• 2
    $\begingroup$ I like the "cross sections" idea. You could pitch this as "How would a xxx look to a Flatlander?". Interesting 3D shapes to put in the place of xxx would be a cube, a cone, a triangular prism. You could even get them to make animations of what it looked like as it moved past the plane of Flatland - a physical flip book would really bring home the point of the cross sections. $\endgroup$ Dec 29, 2014 at 8:29
  • $\begingroup$ Those are excellent comments on my answer: I should have said all that myself (but didn't). $\endgroup$ Dec 29, 2014 at 11:00
  • $\begingroup$ In the same line of ideas, one can show a set of polygons and ask students to guess from which polyhedron they are cross-sections. $\endgroup$ Dec 30, 2014 at 19:04
  • $\begingroup$ Tougher: ask what they think would be the 3D cross-sections of a 3-sphere, and try to give them a sense of what a 4D world can offer (in terms of polyhedrons) through these types of questions. $\endgroup$ Dec 30, 2014 at 19:06
  • $\begingroup$ @RoryDaulton you can edit your post to include my comments. The purpose of comments is to help improve the answer anyway, right? $\endgroup$ Jan 8, 2015 at 16:11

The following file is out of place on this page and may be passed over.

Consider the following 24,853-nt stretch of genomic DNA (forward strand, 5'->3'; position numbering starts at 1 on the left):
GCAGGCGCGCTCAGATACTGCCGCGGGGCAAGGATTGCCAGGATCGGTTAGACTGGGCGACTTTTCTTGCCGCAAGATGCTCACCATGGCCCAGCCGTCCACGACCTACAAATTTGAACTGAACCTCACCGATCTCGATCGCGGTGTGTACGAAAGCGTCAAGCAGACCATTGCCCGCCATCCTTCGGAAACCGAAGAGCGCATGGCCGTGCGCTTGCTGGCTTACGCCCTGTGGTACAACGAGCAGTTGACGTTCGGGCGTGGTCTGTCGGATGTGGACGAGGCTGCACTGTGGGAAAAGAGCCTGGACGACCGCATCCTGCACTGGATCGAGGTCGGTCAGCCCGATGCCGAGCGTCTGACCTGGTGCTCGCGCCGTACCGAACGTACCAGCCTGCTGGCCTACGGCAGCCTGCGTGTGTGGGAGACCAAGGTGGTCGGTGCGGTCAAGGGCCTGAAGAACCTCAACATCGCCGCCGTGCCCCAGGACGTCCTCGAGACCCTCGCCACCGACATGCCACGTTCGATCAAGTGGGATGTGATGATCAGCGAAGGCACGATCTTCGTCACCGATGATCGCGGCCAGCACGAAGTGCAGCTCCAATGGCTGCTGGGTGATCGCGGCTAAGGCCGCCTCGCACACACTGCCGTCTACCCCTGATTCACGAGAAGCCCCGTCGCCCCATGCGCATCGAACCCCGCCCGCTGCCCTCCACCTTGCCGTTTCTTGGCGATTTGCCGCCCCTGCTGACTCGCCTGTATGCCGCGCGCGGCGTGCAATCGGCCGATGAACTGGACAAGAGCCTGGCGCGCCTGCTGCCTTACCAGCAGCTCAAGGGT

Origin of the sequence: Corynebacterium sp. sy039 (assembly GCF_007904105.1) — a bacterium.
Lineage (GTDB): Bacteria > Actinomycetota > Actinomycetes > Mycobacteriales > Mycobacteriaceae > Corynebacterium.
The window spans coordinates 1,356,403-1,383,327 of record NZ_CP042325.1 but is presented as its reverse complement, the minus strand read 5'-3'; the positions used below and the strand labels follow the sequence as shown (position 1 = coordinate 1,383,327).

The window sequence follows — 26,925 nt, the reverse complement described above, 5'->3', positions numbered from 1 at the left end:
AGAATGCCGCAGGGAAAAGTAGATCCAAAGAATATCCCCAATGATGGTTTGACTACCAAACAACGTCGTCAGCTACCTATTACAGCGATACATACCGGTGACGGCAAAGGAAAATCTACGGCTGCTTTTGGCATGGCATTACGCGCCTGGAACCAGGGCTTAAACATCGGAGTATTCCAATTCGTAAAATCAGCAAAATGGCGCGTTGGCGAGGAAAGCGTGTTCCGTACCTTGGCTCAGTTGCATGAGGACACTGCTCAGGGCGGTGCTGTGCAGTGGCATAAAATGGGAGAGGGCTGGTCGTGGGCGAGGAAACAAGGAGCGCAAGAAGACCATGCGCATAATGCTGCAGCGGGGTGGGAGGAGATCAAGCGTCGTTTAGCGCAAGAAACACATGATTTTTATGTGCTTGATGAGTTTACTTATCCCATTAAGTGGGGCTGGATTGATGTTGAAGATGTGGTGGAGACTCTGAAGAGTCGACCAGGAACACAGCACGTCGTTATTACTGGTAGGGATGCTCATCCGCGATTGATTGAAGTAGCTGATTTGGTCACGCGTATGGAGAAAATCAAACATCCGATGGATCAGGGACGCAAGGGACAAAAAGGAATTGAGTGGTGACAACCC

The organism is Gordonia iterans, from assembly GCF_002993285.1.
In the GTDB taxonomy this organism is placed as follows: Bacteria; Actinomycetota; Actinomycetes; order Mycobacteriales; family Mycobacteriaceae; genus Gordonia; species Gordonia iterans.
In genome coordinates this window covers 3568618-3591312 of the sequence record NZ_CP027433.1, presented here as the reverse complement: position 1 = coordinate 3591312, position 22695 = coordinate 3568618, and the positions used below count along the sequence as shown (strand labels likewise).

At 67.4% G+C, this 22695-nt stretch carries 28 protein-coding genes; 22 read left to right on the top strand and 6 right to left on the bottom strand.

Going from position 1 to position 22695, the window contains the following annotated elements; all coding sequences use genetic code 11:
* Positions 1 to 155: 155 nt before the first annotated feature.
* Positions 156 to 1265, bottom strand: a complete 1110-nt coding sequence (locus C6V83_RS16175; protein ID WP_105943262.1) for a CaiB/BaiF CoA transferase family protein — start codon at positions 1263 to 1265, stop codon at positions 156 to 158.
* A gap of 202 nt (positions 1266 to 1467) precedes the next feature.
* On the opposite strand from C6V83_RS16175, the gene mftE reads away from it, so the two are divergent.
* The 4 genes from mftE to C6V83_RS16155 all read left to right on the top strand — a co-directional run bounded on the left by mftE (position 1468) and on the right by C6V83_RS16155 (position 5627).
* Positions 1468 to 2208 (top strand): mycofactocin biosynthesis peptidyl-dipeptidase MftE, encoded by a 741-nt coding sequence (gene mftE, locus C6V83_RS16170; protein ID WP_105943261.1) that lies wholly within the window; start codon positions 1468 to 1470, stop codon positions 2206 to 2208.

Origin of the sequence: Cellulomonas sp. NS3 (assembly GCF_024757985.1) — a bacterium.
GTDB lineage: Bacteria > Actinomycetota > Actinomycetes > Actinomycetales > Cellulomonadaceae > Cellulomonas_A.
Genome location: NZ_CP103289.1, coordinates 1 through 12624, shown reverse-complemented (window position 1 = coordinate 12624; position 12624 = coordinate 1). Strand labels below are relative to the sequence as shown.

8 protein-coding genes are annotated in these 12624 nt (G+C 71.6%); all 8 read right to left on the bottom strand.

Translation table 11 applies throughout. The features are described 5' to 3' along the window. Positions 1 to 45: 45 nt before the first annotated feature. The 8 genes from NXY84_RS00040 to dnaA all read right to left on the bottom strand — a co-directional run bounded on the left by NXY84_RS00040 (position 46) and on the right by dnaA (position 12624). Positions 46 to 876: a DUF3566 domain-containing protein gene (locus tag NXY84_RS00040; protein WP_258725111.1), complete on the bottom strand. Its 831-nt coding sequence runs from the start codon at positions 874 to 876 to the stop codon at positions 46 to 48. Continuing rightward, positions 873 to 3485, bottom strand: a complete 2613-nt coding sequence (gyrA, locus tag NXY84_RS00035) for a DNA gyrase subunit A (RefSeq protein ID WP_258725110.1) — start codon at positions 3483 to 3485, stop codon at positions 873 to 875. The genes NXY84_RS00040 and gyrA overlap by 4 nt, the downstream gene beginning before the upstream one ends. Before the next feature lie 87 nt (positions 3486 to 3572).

Thank you for the great suggestion @RoryDaulton ! Below is the project description that i decided upon for this project. The students can pick from one of the below options for their project, or have the opportunity to come up with their own idea. Figured I would post this for anyone who would like to get ideas for similar project ideas.

Family Tree A Square provides very detailed descriptions of the social ladder in Flatland and how Flatlanders proceed are able to slowly climb from generation to generation (Ch. 3, Ch. 7, Ch. 11). For this project, you will construct a family tree, starting from an isosceles triangle all the way to a circle. Here are the requirements for this project: Include at least 7 family members from distinct generations, including the very first isosceles triangle and the final circle